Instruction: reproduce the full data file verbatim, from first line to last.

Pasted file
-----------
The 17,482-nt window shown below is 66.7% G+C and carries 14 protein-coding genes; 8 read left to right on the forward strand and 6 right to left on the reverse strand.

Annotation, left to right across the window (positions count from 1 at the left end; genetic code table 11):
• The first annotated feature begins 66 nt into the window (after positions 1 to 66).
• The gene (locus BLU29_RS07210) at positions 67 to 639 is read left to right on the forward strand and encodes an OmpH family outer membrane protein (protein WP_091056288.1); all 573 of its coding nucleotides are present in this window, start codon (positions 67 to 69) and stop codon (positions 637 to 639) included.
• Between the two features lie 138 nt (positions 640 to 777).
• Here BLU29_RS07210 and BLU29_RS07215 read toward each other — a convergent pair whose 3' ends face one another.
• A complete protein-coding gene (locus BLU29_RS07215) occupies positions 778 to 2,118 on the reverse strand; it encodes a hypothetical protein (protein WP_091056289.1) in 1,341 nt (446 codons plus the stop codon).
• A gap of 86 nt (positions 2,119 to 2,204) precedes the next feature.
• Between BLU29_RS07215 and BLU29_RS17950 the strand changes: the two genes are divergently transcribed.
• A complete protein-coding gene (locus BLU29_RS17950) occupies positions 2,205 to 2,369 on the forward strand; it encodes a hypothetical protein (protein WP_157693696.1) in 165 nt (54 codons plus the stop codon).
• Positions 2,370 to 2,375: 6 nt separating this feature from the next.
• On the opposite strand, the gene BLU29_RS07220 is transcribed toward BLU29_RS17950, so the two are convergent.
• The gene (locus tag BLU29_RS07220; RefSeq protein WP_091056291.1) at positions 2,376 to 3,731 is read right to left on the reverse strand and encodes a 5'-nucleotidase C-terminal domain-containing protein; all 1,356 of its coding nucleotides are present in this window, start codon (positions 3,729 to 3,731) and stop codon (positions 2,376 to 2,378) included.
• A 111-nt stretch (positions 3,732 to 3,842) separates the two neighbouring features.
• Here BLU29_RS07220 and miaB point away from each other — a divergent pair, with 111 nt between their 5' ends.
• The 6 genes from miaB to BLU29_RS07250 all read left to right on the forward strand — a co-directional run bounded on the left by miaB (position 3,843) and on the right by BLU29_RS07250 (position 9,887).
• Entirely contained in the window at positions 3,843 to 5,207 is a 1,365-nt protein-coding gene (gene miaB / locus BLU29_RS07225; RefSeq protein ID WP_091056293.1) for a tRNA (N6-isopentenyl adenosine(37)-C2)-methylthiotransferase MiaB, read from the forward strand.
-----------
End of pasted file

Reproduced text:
The 17,482-nt window shown below is 66.7% G+C and carries 14 protein-coding genes; 8 read left to right on the forward strand and 6 right to left on the reverse strand.

Annotation, left to right across the window (positions count from 1 at the left end; genetic code table 11):
• The first annotated feature begins 66 nt into the window (after positions 1 to 66).
• The gene (locus BLU29_RS07210) at positions 67 to 639 is read left to right on the forward strand and encodes an OmpH family outer membrane protein (protein WP_091056288.1); all 573 of its coding nucleotides are present in this window, start codon (positions 67 to 69) and stop codon (positions 637 to 639) included.
• Between the two features lie 138 nt (positions 640 to 777).
• Here BLU29_RS07210 and BLU29_RS07215 read toward each other — a convergent pair whose 3' ends face one another.
• A complete protein-coding gene (locus BLU29_RS07215) occupies positions 778 to 2,118 on the reverse strand; it encodes a hypothetical protein (protein WP_091056289.1) in 1,341 nt (446 codons plus the stop codon).
• A gap of 86 nt (positions 2,119 to 2,204) precedes the next feature.
• Between BLU29_RS07215 and BLU29_RS17950 the strand changes: the two genes are divergently transcribed.
• A complete protein-coding gene (locus BLU29_RS17950) occupies positions 2,205 to 2,369 on the forward strand; it encodes a hypothetical protein (protein WP_157693696.1) in 165 nt (54 codons plus the stop codon).
• Positions 2,370 to 2,375: 6 nt separating this feature from the next.
• On the opposite strand, the gene BLU29_RS07220 is transcribed toward BLU29_RS17950, so the two are convergent.
• The gene (locus tag BLU29_RS07220; RefSeq protein WP_091056291.1) at positions 2,376 to 3,731 is read right to left on the reverse strand and encodes a 5'-nucleotidase C-terminal domain-containing protein; all 1,356 of its coding nucleotides are present in this window, start codon (positions 3,729 to 3,731) and stop codon (positions 2,376 to 2,378) included.
• A 111-nt stretch (positions 3,732 to 3,842) separates the two neighbouring features.
• Here BLU29_RS07220 and miaB point away from each other — a divergent pair, with 111 nt between their 5' ends.
• The 6 genes from miaB to BLU29_RS07250 all read left to right on the forward strand — a co-directional run bounded on the left by miaB (position 3,843) and on the right by BLU29_RS07250 (position 9,887).
• Entirely contained in the window at positions 3,843 to 5,207 is a 1,365-nt protein-coding gene (gene miaB / locus BLU29_RS07225; RefSeq protein ID WP_091056293.1) for a tRNA (N6-isopentenyl adenosine(37)-C2)-methylthiotransferase MiaB, read from the forward strand.